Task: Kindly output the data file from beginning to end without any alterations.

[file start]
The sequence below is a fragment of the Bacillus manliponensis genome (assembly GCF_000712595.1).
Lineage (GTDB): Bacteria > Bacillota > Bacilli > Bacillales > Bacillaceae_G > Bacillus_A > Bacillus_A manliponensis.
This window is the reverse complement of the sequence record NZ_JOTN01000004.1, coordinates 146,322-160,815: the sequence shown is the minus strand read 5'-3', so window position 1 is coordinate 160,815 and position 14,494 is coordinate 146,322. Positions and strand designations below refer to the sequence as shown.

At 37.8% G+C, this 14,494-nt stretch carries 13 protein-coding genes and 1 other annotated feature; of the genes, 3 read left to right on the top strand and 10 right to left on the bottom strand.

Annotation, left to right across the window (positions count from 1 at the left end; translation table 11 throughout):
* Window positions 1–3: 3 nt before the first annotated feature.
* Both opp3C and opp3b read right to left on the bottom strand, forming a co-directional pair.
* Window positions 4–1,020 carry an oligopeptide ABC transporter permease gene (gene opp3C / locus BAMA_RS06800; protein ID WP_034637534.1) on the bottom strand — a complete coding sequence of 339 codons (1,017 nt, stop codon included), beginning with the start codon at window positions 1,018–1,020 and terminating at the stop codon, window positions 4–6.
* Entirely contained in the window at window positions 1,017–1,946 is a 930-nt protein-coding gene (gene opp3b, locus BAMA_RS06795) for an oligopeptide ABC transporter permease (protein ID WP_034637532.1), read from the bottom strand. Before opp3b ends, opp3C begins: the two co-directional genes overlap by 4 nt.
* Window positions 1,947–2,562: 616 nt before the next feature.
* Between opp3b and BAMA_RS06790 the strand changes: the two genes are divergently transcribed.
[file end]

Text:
The sequence below is a fragment of the Bacillus manliponensis genome (assembly GCF_000712595.1).
Lineage (GTDB): Bacteria > Bacillota > Bacilli > Bacillales > Bacillaceae_G > Bacillus_A > Bacillus_A manliponensis.
This window is the reverse complement of the sequence record NZ_JOTN01000004.1, coordinates 146,322-160,815: the sequence shown is the minus strand read 5'-3', so window position 1 is coordinate 160,815 and position 14,494 is coordinate 146,322. Positions and strand designations below refer to the sequence as shown.

At 37.8% G+C, this 14,494-nt stretch carries 13 protein-coding genes and 1 other annotated feature; of the genes, 3 read left to right on the top strand and 10 right to left on the bottom strand.

Annotation, left to right across the window (positions count from 1 at the left end; translation table 11 throughout):
* Window positions 1–3: 3 nt before the first annotated feature.
* Both opp3C and opp3b read right to left on the bottom strand, forming a co-directional pair.
* Window positions 4–1,020 carry an oligopeptide ABC transporter permease gene (gene opp3C / locus BAMA_RS06800; protein ID WP_034637534.1) on the bottom strand — a complete coding sequence of 339 codons (1,017 nt, stop codon included), beginning with the start codon at window positions 1,018–1,020 and terminating at the stop codon, window positions 4–6.
* Entirely contained in the window at window positions 1,017–1,946 is a 930-nt protein-coding gene (gene opp3b, locus BAMA_RS06795) for an oligopeptide ABC transporter permease (protein ID WP_034637532.1), read from the bottom strand. Before opp3b ends, opp3C begins: the two co-directional genes overlap by 4 nt.
* Window positions 1,947–2,562: 616 nt before the next feature.
* Between opp3b and BAMA_RS06790 the strand changes: the two genes are divergently transcribed.